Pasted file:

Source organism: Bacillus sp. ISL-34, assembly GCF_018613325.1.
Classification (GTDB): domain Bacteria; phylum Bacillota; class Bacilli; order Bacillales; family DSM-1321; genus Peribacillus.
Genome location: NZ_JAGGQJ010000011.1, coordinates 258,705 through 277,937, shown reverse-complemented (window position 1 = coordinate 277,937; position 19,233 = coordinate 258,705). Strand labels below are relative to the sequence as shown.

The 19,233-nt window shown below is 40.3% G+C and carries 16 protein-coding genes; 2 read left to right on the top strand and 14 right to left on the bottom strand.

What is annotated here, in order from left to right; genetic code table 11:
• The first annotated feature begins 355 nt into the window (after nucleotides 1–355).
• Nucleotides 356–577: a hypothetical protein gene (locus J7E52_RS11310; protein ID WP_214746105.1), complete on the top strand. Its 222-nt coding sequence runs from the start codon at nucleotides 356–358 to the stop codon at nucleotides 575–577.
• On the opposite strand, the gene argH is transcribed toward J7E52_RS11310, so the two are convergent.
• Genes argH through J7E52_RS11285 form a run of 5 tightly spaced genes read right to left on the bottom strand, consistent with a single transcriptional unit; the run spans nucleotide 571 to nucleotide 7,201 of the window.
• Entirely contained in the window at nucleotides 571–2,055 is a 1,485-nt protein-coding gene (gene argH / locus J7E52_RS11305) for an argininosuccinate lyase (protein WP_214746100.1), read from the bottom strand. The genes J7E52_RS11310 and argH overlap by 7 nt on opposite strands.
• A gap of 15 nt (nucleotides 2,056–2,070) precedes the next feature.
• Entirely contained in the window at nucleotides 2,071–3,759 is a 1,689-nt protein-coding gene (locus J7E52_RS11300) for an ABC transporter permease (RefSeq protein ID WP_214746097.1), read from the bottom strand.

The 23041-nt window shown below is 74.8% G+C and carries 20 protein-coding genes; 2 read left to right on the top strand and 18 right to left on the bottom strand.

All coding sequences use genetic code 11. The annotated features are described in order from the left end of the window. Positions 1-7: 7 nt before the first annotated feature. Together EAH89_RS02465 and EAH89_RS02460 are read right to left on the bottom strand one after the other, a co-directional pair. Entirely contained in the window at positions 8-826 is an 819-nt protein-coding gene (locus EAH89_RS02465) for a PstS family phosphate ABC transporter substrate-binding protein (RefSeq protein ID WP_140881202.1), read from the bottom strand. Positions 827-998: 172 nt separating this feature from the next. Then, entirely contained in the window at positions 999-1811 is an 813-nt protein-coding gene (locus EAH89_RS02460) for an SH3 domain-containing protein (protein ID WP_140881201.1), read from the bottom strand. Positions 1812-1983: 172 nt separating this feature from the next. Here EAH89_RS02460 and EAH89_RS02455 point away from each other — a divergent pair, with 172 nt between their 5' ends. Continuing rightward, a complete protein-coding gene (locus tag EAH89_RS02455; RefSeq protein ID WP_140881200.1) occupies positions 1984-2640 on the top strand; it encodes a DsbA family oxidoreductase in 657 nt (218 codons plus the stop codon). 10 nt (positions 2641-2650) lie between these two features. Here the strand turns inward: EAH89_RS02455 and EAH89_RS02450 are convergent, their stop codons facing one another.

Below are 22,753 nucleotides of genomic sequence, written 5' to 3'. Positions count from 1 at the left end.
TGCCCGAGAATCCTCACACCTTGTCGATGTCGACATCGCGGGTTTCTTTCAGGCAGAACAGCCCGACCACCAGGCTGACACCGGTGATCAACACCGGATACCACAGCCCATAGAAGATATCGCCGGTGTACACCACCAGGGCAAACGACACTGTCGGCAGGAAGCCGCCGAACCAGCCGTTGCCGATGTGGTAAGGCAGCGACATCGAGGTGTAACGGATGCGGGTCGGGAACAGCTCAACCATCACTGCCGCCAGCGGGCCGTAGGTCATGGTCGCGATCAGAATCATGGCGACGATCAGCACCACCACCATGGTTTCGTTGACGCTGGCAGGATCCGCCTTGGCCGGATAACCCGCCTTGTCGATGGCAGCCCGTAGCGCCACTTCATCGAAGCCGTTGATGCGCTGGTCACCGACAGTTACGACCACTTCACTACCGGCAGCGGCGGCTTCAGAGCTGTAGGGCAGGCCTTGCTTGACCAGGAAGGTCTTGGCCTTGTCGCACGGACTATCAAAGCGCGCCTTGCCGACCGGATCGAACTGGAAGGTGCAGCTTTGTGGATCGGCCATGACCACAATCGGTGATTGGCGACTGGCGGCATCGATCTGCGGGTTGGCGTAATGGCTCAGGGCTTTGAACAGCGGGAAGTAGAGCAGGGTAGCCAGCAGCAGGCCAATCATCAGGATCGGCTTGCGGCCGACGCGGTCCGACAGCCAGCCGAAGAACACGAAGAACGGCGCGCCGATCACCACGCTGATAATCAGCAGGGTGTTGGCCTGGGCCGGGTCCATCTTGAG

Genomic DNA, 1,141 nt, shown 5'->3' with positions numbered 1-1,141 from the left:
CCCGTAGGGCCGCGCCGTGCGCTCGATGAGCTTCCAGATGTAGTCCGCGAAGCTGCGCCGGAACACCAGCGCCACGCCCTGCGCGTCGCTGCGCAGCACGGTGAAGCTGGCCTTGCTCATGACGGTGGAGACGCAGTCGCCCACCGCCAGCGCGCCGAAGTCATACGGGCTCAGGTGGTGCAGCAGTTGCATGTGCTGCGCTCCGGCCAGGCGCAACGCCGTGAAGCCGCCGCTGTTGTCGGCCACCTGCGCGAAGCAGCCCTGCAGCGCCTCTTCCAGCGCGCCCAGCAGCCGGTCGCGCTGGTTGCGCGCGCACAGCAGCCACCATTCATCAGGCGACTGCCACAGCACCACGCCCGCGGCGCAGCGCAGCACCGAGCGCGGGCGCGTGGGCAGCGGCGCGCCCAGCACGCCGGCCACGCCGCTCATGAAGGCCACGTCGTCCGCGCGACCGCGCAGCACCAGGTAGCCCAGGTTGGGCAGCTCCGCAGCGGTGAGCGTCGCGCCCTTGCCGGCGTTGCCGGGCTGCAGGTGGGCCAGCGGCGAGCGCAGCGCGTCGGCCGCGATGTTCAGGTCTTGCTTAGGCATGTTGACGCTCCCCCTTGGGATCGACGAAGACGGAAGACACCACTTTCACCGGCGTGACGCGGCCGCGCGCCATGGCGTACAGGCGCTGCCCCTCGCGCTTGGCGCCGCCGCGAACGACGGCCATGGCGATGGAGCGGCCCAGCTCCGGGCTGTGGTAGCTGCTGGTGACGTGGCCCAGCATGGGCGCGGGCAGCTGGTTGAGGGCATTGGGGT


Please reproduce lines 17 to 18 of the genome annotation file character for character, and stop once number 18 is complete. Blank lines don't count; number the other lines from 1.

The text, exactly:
Genomic DNA, 1,141 nt, shown 5'->3' with positions numbered 1-1,141 from the left:
CCCGTAGGGCCGCGCCGTGCGCTCGATGAGCTTCCAGATGTAGTCCGCGAAGCTGCGCCGGAACACCAGCGCCACGCCCTGCGCGTCGCTGCGCAGCACGGTGAAGCTGGCCTTGCTCATGACGGTGGAGACGCAGTCGCCCACCGCCAGCGCGCCGAAGTCATACGGGCTCAGGTGGTGCAGCAGTTGCATGTGCTGCGCTCCGGCCAGGCGCAACGCCGTGAAGCCGCCGCTGTTGTCGGCCACCTGCGCGAAGCAGCCCTGCAGCGCCTCTTCCAGCGCGCCCAGCAGCCGGTCGCGCTGGTTGCGCGCGCACAGCAGCCACCATTCATCAGGCGACTGCCACAGCACCACGCCCGCGGCGCAGCGCAGCACCGAGCGCGGGCGCGTGGGCAGCGGCGCGCCCAGCACGCCGGCCACGCCGCTCATGAAGGCCACGTCGTCCGCGCGACCGCGCAGCACCAGGTAGCCCAGGTTGGGCAGCTCCGCAGCGGTGAGCGTCGCGCCCTTGCCGGCGTTGCCGGGCTGCAGGTGGGCCAGCGGCGAGCGCAGCGCGTCGGCCGCGATGTTCAGGTCTTGCTTAGGCATGTTGACGCTCCCCCTTGGGATCGACGAAGACGGAAGACACCACTTTCACCGGCGTGACGCGGCCGCGCGCCATGGCGTACAGGCGCTGCCCCTCGCGCTTGGCGCCGCCGCGAACGACGGCCATGGCGATGGAGCGGCCCAGCTCCGGGCTGTGGTAGCTGCTGGTGACGTGGCCCAGCATGGGCGCGGGCAGCTGGTTGAGGGCATTGGGGT